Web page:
Like many of America’s familiar delights, the tea plant (Camellia sinensis) was not native to these shores. Early colonists copied the British love and custom for afternoon tea, though all of the leaves were imported. With demand came greater taxes, ultimately leading to Boston’s Tea Party and the ensuing American Revolution.
According to the U.S. Patent Office, it wasn’t until well after the war that the tea plant had its first successful plantings in Georgia and South Carolina in the early 1800s. However, the production on these farms was short-lived and scarcely documented. In 1848, Dr. Junius Smith’s Golden Grove plantation in Greenville began America’s first well-documented tea cultivation experiment.
Prior to settling on Greenville for his tea-planting, Smith had a short career as a lawyer, then moved to London for 38 years as a merchant for a successful British importer. After many trips across the ocean, Smith’s entrepreneurial spirit was aroused by realizing that the newly developing steamship could make the transatlantic journey in half the time as current traditional fleets. He soon formed The English Company as a pioneering steamship-based transatlantic shipping firm.
At age 70, Smith moved to Greenville in pursuit of his second groundbreaking venture: the cultivation of the tea plant in America. His prior international experience and trading contacts helped secure tea plants and nuts and seeds as well as ready buyers once the products were ready.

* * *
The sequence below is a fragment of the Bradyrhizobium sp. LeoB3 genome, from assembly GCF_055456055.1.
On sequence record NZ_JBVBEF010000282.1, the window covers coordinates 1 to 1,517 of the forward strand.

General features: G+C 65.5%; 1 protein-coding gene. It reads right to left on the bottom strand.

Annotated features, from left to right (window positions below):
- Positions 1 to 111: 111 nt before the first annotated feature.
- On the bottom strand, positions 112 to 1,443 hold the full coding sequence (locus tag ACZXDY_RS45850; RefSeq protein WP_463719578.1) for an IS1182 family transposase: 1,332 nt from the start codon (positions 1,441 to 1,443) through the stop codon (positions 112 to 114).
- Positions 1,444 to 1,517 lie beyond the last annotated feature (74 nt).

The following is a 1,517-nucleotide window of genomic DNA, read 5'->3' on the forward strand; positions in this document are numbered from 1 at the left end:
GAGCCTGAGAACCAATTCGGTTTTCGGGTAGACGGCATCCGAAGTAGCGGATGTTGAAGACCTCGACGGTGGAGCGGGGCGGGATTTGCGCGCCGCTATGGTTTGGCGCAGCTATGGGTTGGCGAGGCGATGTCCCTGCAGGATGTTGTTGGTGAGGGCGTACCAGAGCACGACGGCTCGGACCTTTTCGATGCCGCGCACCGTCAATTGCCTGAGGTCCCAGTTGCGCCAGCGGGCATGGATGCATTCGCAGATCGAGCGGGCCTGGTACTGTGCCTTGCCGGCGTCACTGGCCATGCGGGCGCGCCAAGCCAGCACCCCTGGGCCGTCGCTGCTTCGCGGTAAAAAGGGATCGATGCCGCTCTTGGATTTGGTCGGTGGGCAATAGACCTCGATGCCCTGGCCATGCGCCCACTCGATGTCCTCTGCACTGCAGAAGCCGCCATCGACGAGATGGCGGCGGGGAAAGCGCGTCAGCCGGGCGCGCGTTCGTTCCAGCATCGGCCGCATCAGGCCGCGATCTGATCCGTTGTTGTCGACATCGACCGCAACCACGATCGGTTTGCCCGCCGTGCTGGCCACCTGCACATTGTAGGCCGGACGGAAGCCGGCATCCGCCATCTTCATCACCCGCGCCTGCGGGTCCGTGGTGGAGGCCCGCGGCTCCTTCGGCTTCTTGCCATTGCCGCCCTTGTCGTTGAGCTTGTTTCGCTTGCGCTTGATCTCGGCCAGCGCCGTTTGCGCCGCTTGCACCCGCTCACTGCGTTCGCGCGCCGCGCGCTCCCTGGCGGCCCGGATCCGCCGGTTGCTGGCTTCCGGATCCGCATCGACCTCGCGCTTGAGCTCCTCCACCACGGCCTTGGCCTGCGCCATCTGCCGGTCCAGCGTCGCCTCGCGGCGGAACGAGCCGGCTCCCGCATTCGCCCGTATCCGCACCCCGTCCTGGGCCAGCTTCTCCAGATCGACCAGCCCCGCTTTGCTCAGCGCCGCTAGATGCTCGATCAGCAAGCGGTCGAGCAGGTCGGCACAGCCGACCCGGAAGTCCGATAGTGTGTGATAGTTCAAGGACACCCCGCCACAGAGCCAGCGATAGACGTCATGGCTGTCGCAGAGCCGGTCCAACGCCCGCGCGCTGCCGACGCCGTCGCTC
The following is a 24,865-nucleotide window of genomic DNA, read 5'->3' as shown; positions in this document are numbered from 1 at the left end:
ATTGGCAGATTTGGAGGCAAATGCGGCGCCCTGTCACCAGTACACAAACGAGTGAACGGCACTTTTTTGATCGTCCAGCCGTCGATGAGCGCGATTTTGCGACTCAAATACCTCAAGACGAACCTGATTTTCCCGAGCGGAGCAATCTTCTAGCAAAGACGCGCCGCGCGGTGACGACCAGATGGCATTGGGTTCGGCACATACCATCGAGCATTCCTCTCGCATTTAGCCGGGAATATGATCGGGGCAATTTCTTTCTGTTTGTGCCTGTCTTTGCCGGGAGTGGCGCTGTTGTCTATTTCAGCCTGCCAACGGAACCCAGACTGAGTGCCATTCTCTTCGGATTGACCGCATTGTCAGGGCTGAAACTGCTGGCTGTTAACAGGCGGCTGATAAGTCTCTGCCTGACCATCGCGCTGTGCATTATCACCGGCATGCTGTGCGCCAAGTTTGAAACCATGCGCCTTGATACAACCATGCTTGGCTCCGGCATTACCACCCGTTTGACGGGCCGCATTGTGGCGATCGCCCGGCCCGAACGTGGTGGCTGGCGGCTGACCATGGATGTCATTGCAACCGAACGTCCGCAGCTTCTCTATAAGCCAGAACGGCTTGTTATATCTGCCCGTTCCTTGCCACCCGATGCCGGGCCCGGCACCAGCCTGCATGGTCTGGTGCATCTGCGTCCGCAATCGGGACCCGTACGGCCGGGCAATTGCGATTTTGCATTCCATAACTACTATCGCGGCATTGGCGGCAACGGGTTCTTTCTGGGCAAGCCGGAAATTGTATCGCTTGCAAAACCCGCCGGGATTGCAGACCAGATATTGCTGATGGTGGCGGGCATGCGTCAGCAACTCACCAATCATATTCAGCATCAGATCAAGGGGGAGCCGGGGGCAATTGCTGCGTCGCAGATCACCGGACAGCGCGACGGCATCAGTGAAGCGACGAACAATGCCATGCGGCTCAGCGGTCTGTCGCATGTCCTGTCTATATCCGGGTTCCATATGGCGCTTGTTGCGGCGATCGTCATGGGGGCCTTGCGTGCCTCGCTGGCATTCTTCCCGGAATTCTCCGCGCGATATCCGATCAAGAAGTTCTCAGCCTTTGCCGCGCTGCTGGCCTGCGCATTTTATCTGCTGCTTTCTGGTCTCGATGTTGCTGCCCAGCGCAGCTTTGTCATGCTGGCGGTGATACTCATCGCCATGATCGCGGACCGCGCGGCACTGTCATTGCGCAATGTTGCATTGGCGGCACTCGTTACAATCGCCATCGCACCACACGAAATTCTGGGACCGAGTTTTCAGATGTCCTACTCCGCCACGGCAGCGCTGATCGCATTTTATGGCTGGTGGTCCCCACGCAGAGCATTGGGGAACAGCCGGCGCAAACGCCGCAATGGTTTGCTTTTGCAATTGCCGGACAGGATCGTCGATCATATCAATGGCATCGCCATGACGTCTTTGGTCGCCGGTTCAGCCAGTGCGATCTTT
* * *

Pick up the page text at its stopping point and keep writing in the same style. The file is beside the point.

In 1849 he published the first extensive American publication on the subject, “Essays on the Cultivation of the Tea Plant in the United States of America Addressed to the People of the United States Generally, and to the Planters and Farmers of the Southern & Western States Specifically.”
Smith published regular updates of his progress and planting experiments in national newspapers and with agricultural societies. He sought to establish proof and proper methods for successfully growing tea on American soil rather than continuing to pay the high cost of imported tea from China, Java and India.
On July 4, 1851, in the Charleston Daily Courier, he wrote, “I have now before me a pot of fresh Green Tea, from my own plantation, the first I have enjoyed. Having no experimental evidence in our country of the effect of curing tea by solar heat only, contrary to the Chinese, Indian and Javian mode of curing by firing, or roasting from iron kettles, I felt some reluctance to expose this my first experiment to the public gaze, and therefore conducted the whole, from the picking of leaves to drinking the tea, in a private way. I am much gratified with the result of this my first essay in manufacturing American Tea.”
Tragically, Junius Smith’s promising efforts were cut short after he was assaulted by an unknown intruder and died of his injuries in 1853. Commercial American tea production would wait until 1986 with the American Tea Plantation near Charleston, South Carolina, on Wadmalaw Island. Just across the Greenville County border in Pickens County, Steve and Jennifer Lorch brought tea-growing back to the Upstate with the wonderful Table Rock Tea Company.